Unlike my horrible experience with music instruction in school, I’m trying to provide my students with opportunities to see music as something more than instruments and reading music.  Sure, some students in my class do play an instrument and take lessons outside of the academic day.  That’s amazing.  I’m so impressed that they have the wherewithal to do that, as I didn’t when I was their age.  I want my students to see the power that music holds as well.  Music is not just about sounds and words, it’s about emotions, feelings, history, culture, dance, and so much more.  Music is an experience, and I feel as though I was able to convey this idea to my students today through our short mini-lesson on the music of the Middle East Region.  They seemed curious and engaged.  Perhaps they will learn more about music outside of class on their own as their appetite for more was awakened in the classroom today.  Maybe, or maybe not.  Perhaps most of my students walked away from class today feeling like they got just enough musical knowledge and will not dig any deeper.  That’s okay too, as long as my students don’t see music as something unfun.  I want them to see that music is about life and can be fun and engaging.  Luckily, I feel like I did that today for most of my students.

Was my method of music instruction the best way to teach students about music?  Maybe not.  Was the way my band teacher tried to teach me the most effective method of music instruction?  Clearly not for me.  What about other methods?  What about other vehicles?  What other engaging ways could we teach music to our students?  Digital music making?  Music history?  Music analysis?  Is one way of teaching students to see the value in music better than others?  Does every method work for every student?  Of course not.  As teachers, we need to try new things and take risks like we want our students to do.  We need to learn, try things, fail, and try something different.  Like teaching any subject or content area, there isn’t just one way to teach, but there is always one outcome that we should be shooting for– engagement.  In order for students to learn, they need to be interested and engaged in the content.  So, whatever we choose to teach, music or any other subject for that matter, we need to remember to make it exciting, relevant, and interesting for our students.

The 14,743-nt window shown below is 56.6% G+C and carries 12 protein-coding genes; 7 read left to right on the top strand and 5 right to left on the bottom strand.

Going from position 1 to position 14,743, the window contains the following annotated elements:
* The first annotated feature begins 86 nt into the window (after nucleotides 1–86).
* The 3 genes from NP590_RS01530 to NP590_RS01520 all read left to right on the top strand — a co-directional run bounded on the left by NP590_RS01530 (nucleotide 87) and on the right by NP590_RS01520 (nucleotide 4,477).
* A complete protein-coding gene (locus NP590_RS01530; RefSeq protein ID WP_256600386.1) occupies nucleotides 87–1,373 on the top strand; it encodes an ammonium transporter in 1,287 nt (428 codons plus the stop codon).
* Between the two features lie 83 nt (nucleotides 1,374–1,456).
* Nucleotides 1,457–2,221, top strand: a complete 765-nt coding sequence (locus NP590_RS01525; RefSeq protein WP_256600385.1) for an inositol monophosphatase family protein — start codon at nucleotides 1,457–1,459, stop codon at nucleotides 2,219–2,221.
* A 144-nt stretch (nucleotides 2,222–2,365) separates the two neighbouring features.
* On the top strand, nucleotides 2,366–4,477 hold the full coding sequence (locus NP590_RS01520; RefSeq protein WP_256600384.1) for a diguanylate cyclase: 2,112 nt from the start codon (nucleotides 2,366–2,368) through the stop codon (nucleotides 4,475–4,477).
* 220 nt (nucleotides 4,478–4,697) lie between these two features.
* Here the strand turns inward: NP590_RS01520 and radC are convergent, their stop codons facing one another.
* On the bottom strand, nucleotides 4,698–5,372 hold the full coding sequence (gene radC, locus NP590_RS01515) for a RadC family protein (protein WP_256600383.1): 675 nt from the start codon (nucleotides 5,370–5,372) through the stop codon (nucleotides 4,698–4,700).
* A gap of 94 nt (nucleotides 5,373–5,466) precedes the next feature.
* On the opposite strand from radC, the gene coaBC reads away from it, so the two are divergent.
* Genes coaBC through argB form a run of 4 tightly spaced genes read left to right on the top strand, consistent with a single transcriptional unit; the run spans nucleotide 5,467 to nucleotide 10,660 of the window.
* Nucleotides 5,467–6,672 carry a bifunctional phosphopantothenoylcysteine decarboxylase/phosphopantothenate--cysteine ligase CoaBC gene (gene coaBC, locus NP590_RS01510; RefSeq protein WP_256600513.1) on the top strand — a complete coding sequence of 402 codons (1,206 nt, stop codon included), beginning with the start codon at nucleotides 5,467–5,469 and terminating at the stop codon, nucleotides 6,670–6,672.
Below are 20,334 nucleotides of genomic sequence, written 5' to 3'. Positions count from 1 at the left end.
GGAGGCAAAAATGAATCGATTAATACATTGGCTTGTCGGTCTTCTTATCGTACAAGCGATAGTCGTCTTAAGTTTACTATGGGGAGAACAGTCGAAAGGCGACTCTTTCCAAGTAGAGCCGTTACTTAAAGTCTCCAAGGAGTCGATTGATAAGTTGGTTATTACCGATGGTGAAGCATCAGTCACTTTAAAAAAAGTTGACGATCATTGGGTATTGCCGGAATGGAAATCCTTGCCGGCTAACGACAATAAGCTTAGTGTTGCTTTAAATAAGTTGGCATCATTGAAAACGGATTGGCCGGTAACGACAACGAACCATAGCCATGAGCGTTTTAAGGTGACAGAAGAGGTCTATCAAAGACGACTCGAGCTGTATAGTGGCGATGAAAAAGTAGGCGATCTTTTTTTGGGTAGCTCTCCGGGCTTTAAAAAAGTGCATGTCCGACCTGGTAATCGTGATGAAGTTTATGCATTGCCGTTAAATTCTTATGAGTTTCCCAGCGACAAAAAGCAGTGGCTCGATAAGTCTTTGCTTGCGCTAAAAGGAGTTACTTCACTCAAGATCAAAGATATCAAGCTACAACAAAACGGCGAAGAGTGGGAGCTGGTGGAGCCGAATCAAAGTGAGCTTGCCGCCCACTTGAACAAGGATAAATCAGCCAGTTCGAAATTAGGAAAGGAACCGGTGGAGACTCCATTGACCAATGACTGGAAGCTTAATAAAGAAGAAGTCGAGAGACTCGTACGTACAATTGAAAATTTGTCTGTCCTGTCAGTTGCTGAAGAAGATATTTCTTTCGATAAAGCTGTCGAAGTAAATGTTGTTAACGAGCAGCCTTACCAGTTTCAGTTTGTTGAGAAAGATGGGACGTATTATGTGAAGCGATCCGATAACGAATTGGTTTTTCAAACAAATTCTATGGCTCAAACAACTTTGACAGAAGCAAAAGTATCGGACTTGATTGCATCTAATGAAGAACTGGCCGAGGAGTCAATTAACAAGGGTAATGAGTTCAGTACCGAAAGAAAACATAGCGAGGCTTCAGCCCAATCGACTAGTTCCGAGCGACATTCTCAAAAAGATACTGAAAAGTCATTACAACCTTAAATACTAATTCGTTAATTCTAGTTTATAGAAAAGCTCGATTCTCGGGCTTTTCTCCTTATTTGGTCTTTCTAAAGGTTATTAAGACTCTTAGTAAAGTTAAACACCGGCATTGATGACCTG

Posted in Challenges, Curriculum, Education, Learning, Risk Taking, STEM, Teaching, Trying Something New

Why Do We Need to Teach Our Students to Be Creative Problem Solvers?

Problem solving was not a skill taught when I was a student in school many eons ago.  School back then was all about rote memorization, following directions, and doing exactly what the teacher told you to do.  There was no wiggle room when I was in school.  If the teacher said you needed to use complete sentences to answer the questions, you failed the assignment if you did not use complete sentences, even if you answered the question correctly and used support to back your claim.  Creativity and problem solving were not skills we were ever introduced to or had a chance to practice. In fact, when we did get creative or showcase our ability to problem solve as students, we were penalized. “That’s not what I told you to do.  You need to write an essay explaining why America got involved in WWII, not create a poster.  You are so very wrong.  Now you must redo this assignment by tomorrow morning or you will fail the course.”  It was all or nothing back then.  School for me seemed to be more about falling into line and being a drone than it did learning anything useful.